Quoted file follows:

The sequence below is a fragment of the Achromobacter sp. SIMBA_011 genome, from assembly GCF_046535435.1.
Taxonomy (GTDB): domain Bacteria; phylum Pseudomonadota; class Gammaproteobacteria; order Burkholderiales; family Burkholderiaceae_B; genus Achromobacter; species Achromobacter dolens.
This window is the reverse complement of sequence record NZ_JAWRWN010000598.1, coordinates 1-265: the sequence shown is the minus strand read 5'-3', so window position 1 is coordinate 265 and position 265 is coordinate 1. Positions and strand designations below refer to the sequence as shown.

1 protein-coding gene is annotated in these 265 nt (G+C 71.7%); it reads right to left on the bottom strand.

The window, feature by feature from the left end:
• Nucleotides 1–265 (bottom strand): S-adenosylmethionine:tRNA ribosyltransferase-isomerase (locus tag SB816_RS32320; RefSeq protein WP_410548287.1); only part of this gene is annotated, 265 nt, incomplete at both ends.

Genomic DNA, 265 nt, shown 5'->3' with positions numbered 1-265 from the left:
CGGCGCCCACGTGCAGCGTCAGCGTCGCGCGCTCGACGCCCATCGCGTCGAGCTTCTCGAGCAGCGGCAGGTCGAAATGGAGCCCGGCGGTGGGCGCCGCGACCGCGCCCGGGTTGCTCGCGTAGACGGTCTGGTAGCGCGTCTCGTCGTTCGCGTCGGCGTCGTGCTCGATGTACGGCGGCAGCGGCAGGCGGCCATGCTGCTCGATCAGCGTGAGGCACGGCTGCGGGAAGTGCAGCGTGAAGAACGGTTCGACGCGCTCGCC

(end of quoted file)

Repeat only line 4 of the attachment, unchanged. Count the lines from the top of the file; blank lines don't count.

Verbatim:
1 protein-coding gene is annotated in these 265 nt (G+C 71.7%); it reads right to left on the bottom strand.